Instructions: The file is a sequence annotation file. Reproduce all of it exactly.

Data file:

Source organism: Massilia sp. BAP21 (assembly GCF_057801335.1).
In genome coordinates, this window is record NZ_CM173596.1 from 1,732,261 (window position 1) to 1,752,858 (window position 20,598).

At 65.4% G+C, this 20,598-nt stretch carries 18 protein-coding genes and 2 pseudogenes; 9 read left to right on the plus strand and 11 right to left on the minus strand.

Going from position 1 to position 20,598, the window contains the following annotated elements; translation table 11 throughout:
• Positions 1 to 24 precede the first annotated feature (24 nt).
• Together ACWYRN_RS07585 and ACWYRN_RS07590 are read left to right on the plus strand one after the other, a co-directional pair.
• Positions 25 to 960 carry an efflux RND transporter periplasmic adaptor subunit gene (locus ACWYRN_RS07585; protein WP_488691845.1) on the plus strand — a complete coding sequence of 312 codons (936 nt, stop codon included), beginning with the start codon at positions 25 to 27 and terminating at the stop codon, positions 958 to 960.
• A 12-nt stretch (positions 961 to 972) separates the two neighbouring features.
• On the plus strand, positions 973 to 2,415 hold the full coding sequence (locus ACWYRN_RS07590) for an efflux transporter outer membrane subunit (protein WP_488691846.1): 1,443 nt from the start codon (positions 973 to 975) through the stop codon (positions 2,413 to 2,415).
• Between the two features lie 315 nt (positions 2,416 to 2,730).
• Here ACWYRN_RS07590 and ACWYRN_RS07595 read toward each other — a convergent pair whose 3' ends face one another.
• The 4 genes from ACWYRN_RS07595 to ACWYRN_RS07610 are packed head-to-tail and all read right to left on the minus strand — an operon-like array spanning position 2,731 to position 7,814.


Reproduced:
Source organism: Massilia sp. BAP21 (assembly GCF_057801335.1).
In genome coordinates, this window is record NZ_CM173596.1 from 1,732,261 (window position 1) to 1,752,858 (window position 20,598).

At 65.4% G+C, this 20,598-nt stretch carries 18 protein-coding genes and 2 pseudogenes; 9 read left to right on the plus strand and 11 right to left on the minus strand.

Going from position 1 to position 20,598, the window contains the following annotated elements; translation table 11 throughout:
• Positions 1 to 24 precede the first annotated feature (24 nt).
• Together ACWYRN_RS07585 and ACWYRN_RS07590 are read left to right on the plus strand one after the other, a co-directional pair.
• Positions 25 to 960 carry an efflux RND transporter periplasmic adaptor subunit gene (locus ACWYRN_RS07585; protein WP_488691845.1) on the plus strand — a complete coding sequence of 312 codons (936 nt, stop codon included), beginning with the start codon at positions 25 to 27 and terminating at the stop codon, positions 958 to 960.
• A 12-nt stretch (positions 961 to 972) separates the two neighbouring features.
• On the plus strand, positions 973 to 2,415 hold the full coding sequence (locus ACWYRN_RS07590) for an efflux transporter outer membrane subunit (protein WP_488691846.1): 1,443 nt from the start codon (positions 973 to 975) through the stop codon (positions 2,413 to 2,415).
• Between the two features lie 315 nt (positions 2,416 to 2,730).
• Here ACWYRN_RS07590 and ACWYRN_RS07595 read toward each other — a convergent pair whose 3' ends face one another.
• The 4 genes from ACWYRN_RS07595 to ACWYRN_RS07610 are packed head-to-tail and all read right to left on the minus strand — an operon-like array spanning position 2,731 to position 7,814.